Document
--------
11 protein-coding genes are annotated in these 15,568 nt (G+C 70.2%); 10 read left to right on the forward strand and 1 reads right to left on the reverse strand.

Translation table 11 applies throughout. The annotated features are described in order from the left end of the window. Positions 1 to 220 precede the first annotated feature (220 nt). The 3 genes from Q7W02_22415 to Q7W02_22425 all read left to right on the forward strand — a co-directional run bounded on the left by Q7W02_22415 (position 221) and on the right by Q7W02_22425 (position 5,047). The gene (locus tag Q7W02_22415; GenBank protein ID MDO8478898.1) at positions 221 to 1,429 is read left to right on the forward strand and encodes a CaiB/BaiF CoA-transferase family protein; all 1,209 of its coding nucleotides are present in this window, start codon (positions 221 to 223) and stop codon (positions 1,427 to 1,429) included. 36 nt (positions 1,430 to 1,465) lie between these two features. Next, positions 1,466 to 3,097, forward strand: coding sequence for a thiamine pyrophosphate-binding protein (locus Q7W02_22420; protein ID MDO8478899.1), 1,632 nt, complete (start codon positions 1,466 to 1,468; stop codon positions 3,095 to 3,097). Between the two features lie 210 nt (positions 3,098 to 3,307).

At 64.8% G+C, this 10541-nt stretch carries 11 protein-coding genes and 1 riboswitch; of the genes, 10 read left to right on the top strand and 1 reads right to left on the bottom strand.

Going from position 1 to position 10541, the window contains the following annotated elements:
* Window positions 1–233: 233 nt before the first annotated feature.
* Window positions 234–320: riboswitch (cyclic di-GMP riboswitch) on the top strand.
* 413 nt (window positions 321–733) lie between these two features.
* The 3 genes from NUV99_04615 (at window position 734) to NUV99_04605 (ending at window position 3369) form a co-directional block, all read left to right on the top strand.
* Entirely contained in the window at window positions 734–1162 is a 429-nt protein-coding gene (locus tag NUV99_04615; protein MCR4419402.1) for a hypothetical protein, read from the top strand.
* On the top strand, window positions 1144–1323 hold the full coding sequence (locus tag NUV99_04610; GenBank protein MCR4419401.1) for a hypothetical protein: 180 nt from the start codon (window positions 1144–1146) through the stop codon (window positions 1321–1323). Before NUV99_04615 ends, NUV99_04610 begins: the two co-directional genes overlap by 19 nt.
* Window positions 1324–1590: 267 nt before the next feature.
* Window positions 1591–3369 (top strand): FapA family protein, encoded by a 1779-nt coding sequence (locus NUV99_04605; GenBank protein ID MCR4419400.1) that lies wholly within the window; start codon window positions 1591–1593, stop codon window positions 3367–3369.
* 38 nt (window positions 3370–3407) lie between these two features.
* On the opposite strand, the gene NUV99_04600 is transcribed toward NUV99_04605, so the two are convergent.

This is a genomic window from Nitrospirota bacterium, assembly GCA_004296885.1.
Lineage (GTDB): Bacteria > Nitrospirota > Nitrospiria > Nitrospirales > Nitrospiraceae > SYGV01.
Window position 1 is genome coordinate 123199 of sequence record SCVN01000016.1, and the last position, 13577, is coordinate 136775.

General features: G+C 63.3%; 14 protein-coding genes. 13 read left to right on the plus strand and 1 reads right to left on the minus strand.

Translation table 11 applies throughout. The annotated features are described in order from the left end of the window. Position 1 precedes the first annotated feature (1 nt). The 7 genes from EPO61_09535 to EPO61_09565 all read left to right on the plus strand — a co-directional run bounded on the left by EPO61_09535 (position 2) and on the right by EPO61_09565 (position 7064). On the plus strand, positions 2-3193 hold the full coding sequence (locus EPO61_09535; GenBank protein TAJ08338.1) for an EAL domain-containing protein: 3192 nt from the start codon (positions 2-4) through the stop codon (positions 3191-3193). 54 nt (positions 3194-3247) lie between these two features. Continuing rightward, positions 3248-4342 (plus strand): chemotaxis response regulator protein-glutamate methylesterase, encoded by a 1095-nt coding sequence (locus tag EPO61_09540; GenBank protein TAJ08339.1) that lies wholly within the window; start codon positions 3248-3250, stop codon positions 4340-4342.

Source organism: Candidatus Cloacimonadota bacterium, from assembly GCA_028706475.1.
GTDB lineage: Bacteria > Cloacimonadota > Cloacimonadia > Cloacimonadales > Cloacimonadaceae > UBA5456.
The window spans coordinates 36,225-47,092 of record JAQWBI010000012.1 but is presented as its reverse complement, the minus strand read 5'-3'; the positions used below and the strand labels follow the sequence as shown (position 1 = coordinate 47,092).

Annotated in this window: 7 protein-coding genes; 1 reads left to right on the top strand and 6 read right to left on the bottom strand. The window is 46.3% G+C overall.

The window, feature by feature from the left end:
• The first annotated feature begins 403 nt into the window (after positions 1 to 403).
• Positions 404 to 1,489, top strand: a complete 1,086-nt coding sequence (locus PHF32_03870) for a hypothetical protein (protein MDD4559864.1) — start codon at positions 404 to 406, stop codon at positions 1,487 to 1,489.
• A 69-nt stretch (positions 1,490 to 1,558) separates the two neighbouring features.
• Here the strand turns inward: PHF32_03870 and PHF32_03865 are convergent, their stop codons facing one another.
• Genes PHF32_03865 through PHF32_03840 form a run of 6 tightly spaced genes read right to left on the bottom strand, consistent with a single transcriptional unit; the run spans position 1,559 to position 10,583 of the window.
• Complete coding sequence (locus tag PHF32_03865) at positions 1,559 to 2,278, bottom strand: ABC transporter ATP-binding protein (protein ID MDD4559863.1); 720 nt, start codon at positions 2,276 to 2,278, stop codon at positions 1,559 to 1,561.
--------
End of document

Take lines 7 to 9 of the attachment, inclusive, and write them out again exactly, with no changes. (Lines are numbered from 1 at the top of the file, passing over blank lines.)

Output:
* 413 nt (window positions 321–733) lie between these two features.
* The 3 genes from NUV99_04615 (at window position 734) to NUV99_04605 (ending at window position 3369) form a co-directional block, all read left to right on the top strand.
* Entirely contained in the window at window positions 734–1162 is a 429-nt protein-coding gene (locus tag NUV99_04615; protein MCR4419402.1) for a hypothetical protein, read from the top strand.